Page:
The Now is inseparable from who you are at the deepest level. It is the prerequisite of Being. As you listen to the words on this tape, you participate in the retreat. To "retreat" means to step back - not only from the outer world, but also from the world in your head, the thinking mind. Allow the sound of the words to take you beyond words and beyond sound to the stillness within. Allow the Now to be as it is and so realize the formless essence of the Now as consciousness itself.
Suggested practice: use the lesson throughout the day.
Blessings on your Journey into your Self.
©2003 Eckhart Tolle; (P)2004 Eckhart Teachings, Inc.
Start with "The Power of Now" and then follow with this recording of a retreat he hosted. I have noticed comments about the man laughing in the background of the audio. I will admit that it is challenging to get past the distraction, but I would argue that it just drives Eckhart's point home even stronger, and if you were truly in the present while listening, it wouldn't bother you as much. Use it as a method to bring your focus even closer to what he is teaching, as well as a way to make yourself more "transparent" to the annoyances that occur in our everyday lives.
If you're familiar with Eckhart Tolle's other works, this one would be amusing but would not add much to what you already know. For somebody who's hearing him for the first time, this would be a tad confusing as he assumes he's talking to a familiar audience.
Eckhart Tolle has really good and thought provoking ideas, the main problem with this listen is the audiance is distracting.
Eckhart Tolle is wonderful however, during this live taped session there was a man that kept laughing very loudly at sometimes inappropriate times and this was somewhat distracting.
I just loved the whole retreat. It was serious, but also really funny and in fact light-hearted. In the beginning I wasn't too sure what to make of Eckhart's unusual approach, but ended up laughing out loud quite a few times with people staring at me if I wasn't in the comfort of my own home. I just couldn't help myself! His dry sense of humor and funny remarks, which sound all too familiar, would have the room roaring with laughter in no time including myself.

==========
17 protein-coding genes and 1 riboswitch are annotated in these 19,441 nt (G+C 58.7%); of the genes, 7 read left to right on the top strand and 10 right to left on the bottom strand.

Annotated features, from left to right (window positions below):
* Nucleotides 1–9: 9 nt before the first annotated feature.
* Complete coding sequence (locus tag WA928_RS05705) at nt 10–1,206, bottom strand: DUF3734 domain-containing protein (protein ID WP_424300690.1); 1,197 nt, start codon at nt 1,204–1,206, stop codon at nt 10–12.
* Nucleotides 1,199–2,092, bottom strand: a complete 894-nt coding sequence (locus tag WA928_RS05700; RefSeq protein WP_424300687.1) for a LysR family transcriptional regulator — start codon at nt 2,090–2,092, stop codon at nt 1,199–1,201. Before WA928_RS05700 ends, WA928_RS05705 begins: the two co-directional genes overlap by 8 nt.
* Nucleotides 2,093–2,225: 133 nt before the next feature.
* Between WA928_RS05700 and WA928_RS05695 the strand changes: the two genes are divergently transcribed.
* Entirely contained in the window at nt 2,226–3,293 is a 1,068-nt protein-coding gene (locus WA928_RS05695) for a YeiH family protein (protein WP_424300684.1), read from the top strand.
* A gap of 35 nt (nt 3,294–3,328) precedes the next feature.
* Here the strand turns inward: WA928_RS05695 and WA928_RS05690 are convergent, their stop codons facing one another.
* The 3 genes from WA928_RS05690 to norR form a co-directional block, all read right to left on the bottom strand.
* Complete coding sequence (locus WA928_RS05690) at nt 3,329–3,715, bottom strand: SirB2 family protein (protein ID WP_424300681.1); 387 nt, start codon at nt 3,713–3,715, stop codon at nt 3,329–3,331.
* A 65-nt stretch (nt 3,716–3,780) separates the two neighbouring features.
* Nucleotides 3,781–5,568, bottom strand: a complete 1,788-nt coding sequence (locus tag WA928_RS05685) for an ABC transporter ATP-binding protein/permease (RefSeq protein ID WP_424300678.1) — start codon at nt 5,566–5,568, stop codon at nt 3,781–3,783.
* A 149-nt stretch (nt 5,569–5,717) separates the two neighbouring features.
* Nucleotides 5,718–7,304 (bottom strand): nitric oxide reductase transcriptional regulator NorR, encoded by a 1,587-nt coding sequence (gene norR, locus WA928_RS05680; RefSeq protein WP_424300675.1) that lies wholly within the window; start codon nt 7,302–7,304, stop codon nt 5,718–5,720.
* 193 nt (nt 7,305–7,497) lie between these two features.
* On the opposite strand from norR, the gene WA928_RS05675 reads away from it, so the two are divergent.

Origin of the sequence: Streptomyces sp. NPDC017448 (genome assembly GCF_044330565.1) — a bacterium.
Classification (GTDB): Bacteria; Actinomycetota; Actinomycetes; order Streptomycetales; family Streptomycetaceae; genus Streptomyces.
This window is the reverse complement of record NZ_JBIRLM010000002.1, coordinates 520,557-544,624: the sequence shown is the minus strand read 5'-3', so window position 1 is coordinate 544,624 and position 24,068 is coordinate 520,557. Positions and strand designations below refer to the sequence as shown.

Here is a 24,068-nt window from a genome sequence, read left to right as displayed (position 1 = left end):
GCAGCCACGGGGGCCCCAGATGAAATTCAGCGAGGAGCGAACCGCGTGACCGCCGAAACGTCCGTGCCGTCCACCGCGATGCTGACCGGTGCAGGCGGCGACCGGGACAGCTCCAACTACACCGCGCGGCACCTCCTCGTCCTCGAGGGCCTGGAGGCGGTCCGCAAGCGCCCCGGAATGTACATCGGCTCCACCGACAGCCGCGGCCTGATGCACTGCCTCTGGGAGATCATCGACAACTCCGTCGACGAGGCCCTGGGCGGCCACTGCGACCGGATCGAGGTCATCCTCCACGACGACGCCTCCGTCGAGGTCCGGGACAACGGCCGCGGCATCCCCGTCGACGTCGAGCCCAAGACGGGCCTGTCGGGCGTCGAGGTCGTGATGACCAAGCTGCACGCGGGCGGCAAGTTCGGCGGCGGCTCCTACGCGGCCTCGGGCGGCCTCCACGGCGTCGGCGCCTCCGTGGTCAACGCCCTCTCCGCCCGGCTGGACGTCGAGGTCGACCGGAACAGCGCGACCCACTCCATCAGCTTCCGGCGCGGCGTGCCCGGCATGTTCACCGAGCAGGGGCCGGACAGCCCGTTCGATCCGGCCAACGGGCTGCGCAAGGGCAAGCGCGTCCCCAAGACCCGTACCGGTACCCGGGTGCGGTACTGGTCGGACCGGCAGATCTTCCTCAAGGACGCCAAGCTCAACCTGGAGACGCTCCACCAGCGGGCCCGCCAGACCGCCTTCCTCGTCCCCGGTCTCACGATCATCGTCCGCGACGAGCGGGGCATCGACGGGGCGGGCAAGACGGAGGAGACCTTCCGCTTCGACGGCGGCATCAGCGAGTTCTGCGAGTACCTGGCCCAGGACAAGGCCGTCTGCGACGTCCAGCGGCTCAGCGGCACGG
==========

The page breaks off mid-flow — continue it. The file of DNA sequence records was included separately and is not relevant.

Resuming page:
His teachings are reflective and such an eye-opener. You just realise that this knowledge is all you would ever need. I found it made a real difference to my life.
Eckharts clear mind and calm demeanor, are both wise and insightful. Listening to this recording from one of his retreats--made me feel as if I was there. It was very healing and brought a lot of wisdom and compassion to my own practice of being (present).
No one. He's great. Very compelling.
I felt it was not worth the time, simply because of the distracting audience member. It was very difficult to get lost in the content. I just snapped back to hearing that laugh. it almost seemed like the person was actually there just to disrupt. He kept laughing really loud when nothing was funny at all.
I wanted to return this book but I was too late. If they had another recording of it, I'd be buying it for people as a gift.
I have always been a great fan of Eckhart Tolle and enjoy listening to his talks in his retreats.
However in this audiobook, from session three, there is a member of the audience whose over-enthusiastic laughter became more and more crazed as the session went on. It was funny at first but his incessant outbursts become quite irritating and annoying as the session progressed. I was rather distracted on my first listening and had to consciously block his outburst out on subsequent listenings. It was quite an effort.
After only a few minutes listening to Eckhart explain statements like "You are not your mind", it was clear to me that he is onto something powerful. I found his approach easy to understand and apply. As others have noted he has a unique voice which I found captivating and soothing. After completing "The Journey Into Yourself" I added three more Tolle titles to my Audible wish list.
I'm afraid that although Tolle has some interesting things to say, the way he delivers is annoying. He speaks too close to the microphone, one can hear him breathe which becomes claustrophobic, and he sniggers at his own jokes incessantly (accompanied by a member of the audience who whinnies in the background all the time), which really takes one's mind away from the seriousness of the subject he is treating. A disappointment.
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